Article In Brief
A new study provides a proof of concept that inhaled alprazolam could potentially be a useful tool for stopping seizures. The study authors and independent experts said, however, that the inhaled drug suppressed photoparoxysmal response but not necessarily epileptic activity.
A rescue “inhaler could potentially provide relief for people experiencing seizures in the same way that an inhaler benefits people who experience asthma attacks, the findings of a very small proof-of-concept study suggest.
The new study found inhaled alprazolam quickly suppressed epileptiform activity in five photosensitive epilepsy patients in a laboratory setting, in which participants were exposed to flashes of light.
It will take much more research to determine if the approach could actually stop seizures in real life, the researchers, led by Jacqueline A. French, MD, FAAN, professor of neurology at the NYU Comprehensive Epilepsy Center, said.
They are encouraged enough by the early results to begin testing the rescue inhaler in a hospital monitoring unit with a group of patients who experience long or repetitive seizures.
“We think of it as an asthma inhaler for epilepsy. When you feel a seizure coming on, you take it out of your pocket and take a breath,” Dr. French said. “I think it could make people feel more secure.”
When patients experience an aura or other symptoms that may precede seizure onset, they, or a family member or friend if necessary, could use the inhaler to deliver a dose of aerosolized alprazolam into the lungs.
The researchers reported in the July 3 online edition of Epilepsia that the drug rapidly got to the bloodstream and into the brain, as demonstrated by electroencephalography (EEG), which showed that the drug seemed able to suppress the brain's photoparoxysmal response (PPR).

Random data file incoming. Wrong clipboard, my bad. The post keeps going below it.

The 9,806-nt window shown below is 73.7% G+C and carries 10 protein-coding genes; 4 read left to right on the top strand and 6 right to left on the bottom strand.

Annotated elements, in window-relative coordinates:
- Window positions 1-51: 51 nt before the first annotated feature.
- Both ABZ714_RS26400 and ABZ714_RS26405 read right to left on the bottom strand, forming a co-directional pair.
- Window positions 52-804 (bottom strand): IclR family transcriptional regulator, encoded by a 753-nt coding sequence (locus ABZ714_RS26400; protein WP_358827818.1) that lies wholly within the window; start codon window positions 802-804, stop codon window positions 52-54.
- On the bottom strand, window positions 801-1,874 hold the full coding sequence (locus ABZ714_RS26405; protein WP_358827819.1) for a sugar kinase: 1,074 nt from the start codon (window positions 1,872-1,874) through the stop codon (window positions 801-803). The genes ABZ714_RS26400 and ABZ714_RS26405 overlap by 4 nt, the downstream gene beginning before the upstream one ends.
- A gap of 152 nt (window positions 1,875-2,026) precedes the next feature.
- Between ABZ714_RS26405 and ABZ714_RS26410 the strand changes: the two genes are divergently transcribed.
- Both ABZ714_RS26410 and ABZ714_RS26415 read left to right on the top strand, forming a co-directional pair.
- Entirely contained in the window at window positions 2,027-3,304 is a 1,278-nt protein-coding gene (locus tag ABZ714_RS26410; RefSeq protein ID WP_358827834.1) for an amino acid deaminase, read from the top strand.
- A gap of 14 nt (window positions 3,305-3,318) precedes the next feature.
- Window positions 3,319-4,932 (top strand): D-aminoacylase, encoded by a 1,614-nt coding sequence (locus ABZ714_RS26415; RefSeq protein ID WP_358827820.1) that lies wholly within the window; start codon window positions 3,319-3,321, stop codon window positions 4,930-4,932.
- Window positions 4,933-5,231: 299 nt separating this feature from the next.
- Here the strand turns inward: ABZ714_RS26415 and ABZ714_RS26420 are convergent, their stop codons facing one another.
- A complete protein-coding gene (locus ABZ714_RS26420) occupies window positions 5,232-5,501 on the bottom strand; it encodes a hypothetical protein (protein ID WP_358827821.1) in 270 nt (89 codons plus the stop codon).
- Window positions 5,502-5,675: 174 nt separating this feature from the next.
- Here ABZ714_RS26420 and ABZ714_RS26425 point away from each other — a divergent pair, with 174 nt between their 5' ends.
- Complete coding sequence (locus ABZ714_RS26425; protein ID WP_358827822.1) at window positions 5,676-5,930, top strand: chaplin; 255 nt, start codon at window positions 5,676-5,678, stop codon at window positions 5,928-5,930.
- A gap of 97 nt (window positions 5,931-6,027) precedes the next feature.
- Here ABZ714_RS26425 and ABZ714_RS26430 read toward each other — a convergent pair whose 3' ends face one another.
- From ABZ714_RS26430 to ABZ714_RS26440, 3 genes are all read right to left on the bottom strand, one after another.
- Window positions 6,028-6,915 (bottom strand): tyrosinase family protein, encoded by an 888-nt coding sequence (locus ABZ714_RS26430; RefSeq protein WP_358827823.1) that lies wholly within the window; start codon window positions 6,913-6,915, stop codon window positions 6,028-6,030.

“It is a very interesting study and it is the type of work we need in the field of epilepsy because we do not have sufficient options for rescue interventions,” said Sheryl R. Haut, MD, professor of neurology and director of adult epilepsy at Montefiore Einstein, who was not involved with the study.
Dr. Haut said photosensitivity provides a good model for testing epilepsy drugs because epileptic-like activity can be triggered in a lab by using light stimulation, as was done in the current study. But she cautioned, “You can't extrapolate that suppressing the photoparoxysmal response is the equivalent to suppressing seizures. It is a marker. The ability of the drug to suppress seizures has to be studied in a clinical trial that measures seizure as the outcome.”
“There is a need for acute treatment options for seizure clusters (defined as acute repetitive seizures), as well as other seizure emergencies,” the study authors wrote.
One such drug, diazepam gel (Diastat), is administered rectally with a syringe. The approach has downsides, the study authors noted, including that it “requires the aid of a caregiver, is inconvenient to administer outside of the home, and may be socially embarrassing for some participants.”
Another rescue option, a nasal spray that delivers midazolam (Nayzilam UCB), was approved by the US Food and Drug Administration in May.
Speed of action is key for rescue medicines for epilepsy since “significant seizure activity may occur in the first 10 minutes after seizure or cluster onset is recognized—for example, a cluster of myoclonus preceding a generalized tonic-clonic seizure, a prolonged focal aware seizure preceding impaired awareness of bilateral tonic seizure,” the paper noted. “The development of fast-onset treatment options that can easily be administered in the outpatient setting is vital.”
Alprazolam is a well-known and highly characterized benzodiazepine used for treating anxiety disorders. To see if an inhaled version of the drug could also be useful for epilepsy, Dr. French's team tested a delivery system called Staccato, which is being developed by Engage Therapeutics, a sponsor of the trial.
With the system, the patients use a small hand-held device to inhale aerosolized alprazolam into the lungs. The antiseizure properties of benzodiazepines are believed to exert their action on GABAa receptors in the brain.
The phase 2a double-blind, crossover, placebo-controlled trial enrolled five patients with an epilepsy diagnosis who had a history of photosensitivity, or PPR, on EEG. After a screening visit, participants returned five more times to receive, in random order, alprazolam at doses of 0.5, 1.0 and 2.0 mg, and an inhaled placebo.
Intermittent photic stimulation and clinical assessments were done at one pre-dose and seven post-dose timepoints. The researchers also drew blood to measure concentrations of the drug in the bloodstream.
The primary endpoint was the change in standardized photosensitivity range (SPR) in participants receiving each dose of inhaled alprazolam.